• Tangle-free, easy to tighten harnesses

When you do choose your seat, also make sure that you are tightening that harness so that there is no slack in the shoulder nor hip area of the child.  Your child may complain, but you are protecting your child when you make sure the harness is at the proper tightness.

While we are talking about head safety, we have one more area that you should consider when buying your child a convertible car seat in relation to safety.  That is the extra side impact protection head piece.  Some examples of these models include the Britax Boulevard or Advocate, Recaro ProSport or ProRide, and the Sunshine Kids Radian XTSL.  It is my opinion that paying a little bit more and getting these models over the less expensive models offered by the same manufacturers really does make a difference with side impact.

To illustrate this point, check out this quick Sunshine Kids Radian XT crash video, which clearly shows the extra side impact wings/head piece cradles the head and gives extra protection that would not be there without the wings.


As a retailer, I did not push the importance of the side head protection on my customers until I saw this video.  Many parents are worried that this blocks the view of their child and they won’t be able to see as well.  As a mom, I can certainly see the point, but I must say, both of my boys were upgraded to these seats and they have never complained; and I feel better knowing that they have this extra safety, and that means piece of mind for me.  My older son, Dillon, seemed to sit forward for the first couple of days in the car seat, as if to see better, but then quickly got used to the change.  Your child will sit in whatever seat you get for them, and in relation to their ultimate safety, this point of not being able to see as well, seems unimportant.  Most children don’t even notice a difference, and if you are moving them from an infant carrier, it is virtually no difference at all in relation to the view.   So the last important point…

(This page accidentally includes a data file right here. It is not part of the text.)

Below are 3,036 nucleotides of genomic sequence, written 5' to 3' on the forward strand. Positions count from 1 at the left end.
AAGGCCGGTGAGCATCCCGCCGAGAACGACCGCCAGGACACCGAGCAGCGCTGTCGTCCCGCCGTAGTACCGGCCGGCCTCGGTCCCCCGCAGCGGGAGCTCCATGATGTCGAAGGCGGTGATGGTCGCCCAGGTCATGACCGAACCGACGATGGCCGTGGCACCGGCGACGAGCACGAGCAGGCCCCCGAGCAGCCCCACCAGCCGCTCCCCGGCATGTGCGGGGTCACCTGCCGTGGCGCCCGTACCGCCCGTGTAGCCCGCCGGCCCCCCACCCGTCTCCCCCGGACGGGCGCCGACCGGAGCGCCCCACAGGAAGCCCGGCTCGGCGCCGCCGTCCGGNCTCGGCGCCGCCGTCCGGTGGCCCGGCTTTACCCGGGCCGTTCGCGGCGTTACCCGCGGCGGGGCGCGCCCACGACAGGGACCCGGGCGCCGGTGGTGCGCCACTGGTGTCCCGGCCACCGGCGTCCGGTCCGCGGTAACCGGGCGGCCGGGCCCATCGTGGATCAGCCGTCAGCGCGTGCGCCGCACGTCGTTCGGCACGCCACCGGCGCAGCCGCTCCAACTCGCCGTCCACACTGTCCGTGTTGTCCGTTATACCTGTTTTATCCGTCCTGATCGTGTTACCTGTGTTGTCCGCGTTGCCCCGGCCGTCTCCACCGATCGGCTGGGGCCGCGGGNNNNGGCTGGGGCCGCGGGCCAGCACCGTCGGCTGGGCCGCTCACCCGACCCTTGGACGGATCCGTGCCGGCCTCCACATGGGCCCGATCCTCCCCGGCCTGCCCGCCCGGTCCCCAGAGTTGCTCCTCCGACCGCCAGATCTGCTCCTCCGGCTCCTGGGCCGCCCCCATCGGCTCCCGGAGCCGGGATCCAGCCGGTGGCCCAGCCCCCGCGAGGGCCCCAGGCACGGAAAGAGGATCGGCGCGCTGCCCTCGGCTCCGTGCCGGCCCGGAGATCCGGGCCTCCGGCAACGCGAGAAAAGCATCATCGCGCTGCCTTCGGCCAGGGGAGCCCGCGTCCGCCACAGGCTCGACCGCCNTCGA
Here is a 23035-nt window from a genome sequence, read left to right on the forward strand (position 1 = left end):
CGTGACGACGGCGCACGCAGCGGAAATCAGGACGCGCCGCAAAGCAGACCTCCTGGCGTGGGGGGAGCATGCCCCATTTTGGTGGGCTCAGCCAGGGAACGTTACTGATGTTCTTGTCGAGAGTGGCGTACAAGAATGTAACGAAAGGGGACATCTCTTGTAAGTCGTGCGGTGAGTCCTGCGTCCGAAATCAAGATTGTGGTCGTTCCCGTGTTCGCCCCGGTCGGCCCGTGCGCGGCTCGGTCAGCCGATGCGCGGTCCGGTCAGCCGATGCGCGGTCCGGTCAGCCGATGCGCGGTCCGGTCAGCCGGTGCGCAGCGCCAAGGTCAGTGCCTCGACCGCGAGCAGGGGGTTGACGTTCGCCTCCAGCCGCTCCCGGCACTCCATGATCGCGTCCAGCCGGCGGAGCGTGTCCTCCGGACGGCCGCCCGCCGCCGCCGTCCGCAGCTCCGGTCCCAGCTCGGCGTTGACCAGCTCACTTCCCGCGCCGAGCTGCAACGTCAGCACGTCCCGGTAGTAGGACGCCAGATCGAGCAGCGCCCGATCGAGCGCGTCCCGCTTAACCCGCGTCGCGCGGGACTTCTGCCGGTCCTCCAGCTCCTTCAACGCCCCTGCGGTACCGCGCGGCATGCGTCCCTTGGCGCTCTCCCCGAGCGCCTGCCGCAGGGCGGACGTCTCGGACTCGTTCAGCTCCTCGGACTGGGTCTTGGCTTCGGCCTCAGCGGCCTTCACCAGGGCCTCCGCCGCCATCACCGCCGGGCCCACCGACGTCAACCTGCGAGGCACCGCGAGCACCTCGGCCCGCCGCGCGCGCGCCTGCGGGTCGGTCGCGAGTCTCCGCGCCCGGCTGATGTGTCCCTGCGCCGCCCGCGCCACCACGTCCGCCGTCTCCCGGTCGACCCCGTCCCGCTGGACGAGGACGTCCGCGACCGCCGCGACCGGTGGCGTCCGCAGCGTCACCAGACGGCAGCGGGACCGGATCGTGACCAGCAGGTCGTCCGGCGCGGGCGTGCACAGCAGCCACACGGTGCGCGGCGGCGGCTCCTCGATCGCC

• Extra Side impact HEAD protection that goes beyond the sides of the seat: a head piece lined in EPS foam

Well, I hope that this guide helps you make a decision about what car seat to go with for your child.  I encourage you to go to your local independent juvenile retailer to explore all the different options, and to help you choose the absolute right seat for you.  These stores are the ones with the knowledge and the options, and most of the owners are parents themselves.

I hope you walk away from this blog post empowered to choose the right car seat for your most precious cargo; your child.  We all want the best for our children, and want our kids to be safe.  Happy Travels!

I leave you with more crash test videos.



AAP Releases Car Seat Safety Guide

Thursday, November 12th, 2009

Not sure which kind of car seat your child needs?  Check out the recently published Car Safety Seat Guide for parents, published by the American Academy of Pediatrics.  It gives some helpful hints about what to look for in an infant carrier, convertible car seat, or booster seat.  It also helps you make the decision as to when to transition your child, and give you some direction on installation and function of the car seat.

You can find this helpful guide at: http://www.aap.org/family/carseatguide.htm.

As a reminder, SmartMomma carries the following brands in car seats

-Sunshine Kids

We hope this guide published by the AAP helps to make your car seat decision easier.